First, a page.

GARO: The Animation 18 – Paging Mr. Yuasa, Please Stop By Kobayashi’s Office

vlcsnap-2015-02-18-12h24m03s18 Making a character go through a lot of pain, angst and suffering, by itself, a good story does not make. You need a lot of wit to pull it off in a comedy because a character suffering is not inherently funny, and it doesn’t make your drama more poignant or deep because it needs meaning for it to carry any gravitas.

Suffering and angst is not an end, it’s a means to an end. It’s way too common  for bad comedies and trashy dramas to simply put a character to go through a lot of crap with no ultimate conclusion and say it’s some noveau avant-garde croissant limousine shit and pretend that angst is not something that’s been present in stories older than bum itching.

What I’m saying is, character suffering is like a highway.  The point of it is to get people to places, and the point of suffering and angst is to flesh out a character arc. Else, you just pointlessly wasted fuel you could have used on perfectly good endeavors like getting a haircut or contacting your meth dealer and if the characters ultimately go nowhere after going through a lot of shit ultimately all I did was wasting my time.

But this is Yasuko Kobayashi we’re talking about here. She has done both character suffering for both comedy (Kamen Rider Den-O… poor Ryotaro) and drama (poor everybody in Kamen Rider Ryuki) and done excellently, and she doesn’t fail to deliver on GARO: The Animation.

It’s sort of unbelievable how much I warmed up to León as the series has gone on. When he started out, I really couldn’t stand León a whole lot. He was this Broody Angsty Teenager Driven By Revenge™ type that doesn’t really sit well with me. But instead of glorifying it coughunlike Narutocough,  the show went out and showed why that’s a flawed idea. León, as long as he hoped for revenge, could never hope to be as strong as his peers.

The cherry on top is that León was never even sure of his own ideals. He never met his mother. This means he wasn’t even driven by revenge to a concrete person, he was driven by an ideal of a person. Kobayashi didn’t hold back on showing how much this idea of revenge consumed him , and a protector is not one that is driven by blind rage. And that’s kind of the best kind of character suffering: the one that they cast upon themselves by their own character flaws. The loss of GARO was a suitably satisfying twist because of these reasons.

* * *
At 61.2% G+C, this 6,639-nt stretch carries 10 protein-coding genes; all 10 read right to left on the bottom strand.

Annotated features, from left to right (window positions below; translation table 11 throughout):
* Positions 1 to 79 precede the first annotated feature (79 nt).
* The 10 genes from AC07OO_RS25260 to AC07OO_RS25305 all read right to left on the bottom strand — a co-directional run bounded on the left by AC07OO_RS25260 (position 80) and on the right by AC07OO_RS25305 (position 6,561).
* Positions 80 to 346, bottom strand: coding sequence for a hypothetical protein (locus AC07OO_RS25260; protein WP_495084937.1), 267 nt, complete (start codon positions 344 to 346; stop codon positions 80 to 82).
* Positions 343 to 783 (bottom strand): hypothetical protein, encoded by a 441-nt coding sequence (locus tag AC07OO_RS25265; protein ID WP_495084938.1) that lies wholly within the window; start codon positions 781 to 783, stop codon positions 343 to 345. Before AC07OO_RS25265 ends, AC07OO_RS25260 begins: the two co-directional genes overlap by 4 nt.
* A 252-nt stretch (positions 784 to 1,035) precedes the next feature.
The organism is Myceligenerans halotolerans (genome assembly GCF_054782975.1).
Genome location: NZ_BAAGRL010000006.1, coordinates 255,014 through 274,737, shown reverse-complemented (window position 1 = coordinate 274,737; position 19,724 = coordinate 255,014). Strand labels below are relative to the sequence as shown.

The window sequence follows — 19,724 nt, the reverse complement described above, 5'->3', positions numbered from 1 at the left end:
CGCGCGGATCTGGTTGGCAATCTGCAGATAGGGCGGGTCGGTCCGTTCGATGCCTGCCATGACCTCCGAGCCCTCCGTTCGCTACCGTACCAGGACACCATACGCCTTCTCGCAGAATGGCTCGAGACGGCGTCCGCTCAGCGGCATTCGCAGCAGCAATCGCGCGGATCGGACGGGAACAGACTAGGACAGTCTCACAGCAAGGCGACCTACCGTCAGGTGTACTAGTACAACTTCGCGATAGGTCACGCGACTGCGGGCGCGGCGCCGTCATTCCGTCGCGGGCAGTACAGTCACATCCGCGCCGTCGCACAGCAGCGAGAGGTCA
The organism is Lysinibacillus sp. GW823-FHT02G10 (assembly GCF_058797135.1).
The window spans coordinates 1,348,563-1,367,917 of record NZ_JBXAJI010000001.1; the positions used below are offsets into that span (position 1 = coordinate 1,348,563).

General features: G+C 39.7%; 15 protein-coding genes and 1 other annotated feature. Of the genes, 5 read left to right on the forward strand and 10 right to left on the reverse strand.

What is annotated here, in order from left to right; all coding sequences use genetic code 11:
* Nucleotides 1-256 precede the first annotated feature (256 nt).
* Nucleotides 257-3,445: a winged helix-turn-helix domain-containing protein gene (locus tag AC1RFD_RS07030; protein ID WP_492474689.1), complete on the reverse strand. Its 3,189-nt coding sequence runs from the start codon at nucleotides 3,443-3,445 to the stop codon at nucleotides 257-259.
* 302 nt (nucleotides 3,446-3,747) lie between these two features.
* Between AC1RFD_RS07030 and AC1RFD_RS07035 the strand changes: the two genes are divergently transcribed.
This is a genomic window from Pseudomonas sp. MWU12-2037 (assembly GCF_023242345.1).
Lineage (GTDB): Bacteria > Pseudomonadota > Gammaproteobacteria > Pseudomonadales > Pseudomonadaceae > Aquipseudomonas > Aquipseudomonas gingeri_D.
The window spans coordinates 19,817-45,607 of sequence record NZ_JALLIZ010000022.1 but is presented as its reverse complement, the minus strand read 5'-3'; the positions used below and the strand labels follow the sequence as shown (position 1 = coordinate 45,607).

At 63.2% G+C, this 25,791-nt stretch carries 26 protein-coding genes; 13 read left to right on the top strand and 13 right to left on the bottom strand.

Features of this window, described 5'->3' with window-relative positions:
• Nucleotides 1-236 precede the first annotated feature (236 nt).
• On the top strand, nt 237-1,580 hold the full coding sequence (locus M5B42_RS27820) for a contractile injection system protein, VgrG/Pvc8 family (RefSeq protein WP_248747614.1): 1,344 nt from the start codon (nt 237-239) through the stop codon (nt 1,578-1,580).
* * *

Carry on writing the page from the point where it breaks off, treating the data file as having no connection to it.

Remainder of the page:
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But then León actually finds a reason to live in Lara. She taught him what it’s like to have something, someone to protect. She taught him what it’s like to have someone taken away from you. She taught him how to properly grieve. Now León realizes how wrong he was. He cringes at how blind with rage he was seven weeks ago.

Emphasizing León’s transition is a masterfully animated sequence of symbolism in which León’s former personality, the one of a revenge-driven madman manifests as an ominous being of shadow in a sequence that wouldn’t be too out of place in Ping Pong: The Animation. Maybe Kobayashi and Yuasa have been hanging out?

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After the commercial break, we have an epic sword fight which is so far the best non-CG animation there has been on the show so far. Glad to know MAPPA knows how to use well the shit budget provided by Tohokushinsha. What makes this particularly epic, considering how fucking over-the-top battles are in the GARO franchise, is the emotional gravitas behind it rather than the choreography. Also, dat music.

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And then León just slashes the shadow guy who was haunting him, symbolizing his renewed purpose in life. Next time we see him, he’s…

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Oh my god. Is that…?

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YES YES YES. He’s now donning a white coat which I’m sure didn’t exist in the Dark Ages but whatever typical of GARO protagonists except for Ryuga but we all know Jakuzure was the real protagonist and costume design in that series was awful anyway in a bit of lip service to those of us who watched the original toku made in the ancient year of 2005, back when 4:3 was a thing and 1080p . And not only that…

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He got GARO back. Well, now ain’t that awesome. Oh, yeah, Germán was in this episode. Sorry, forgot about best guy being awed by Kobayashi’s masterful handling of León. Let me sum up his role in this episode in two images.

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No, he doesn’t even stay the night. Jakuzure would be proud.

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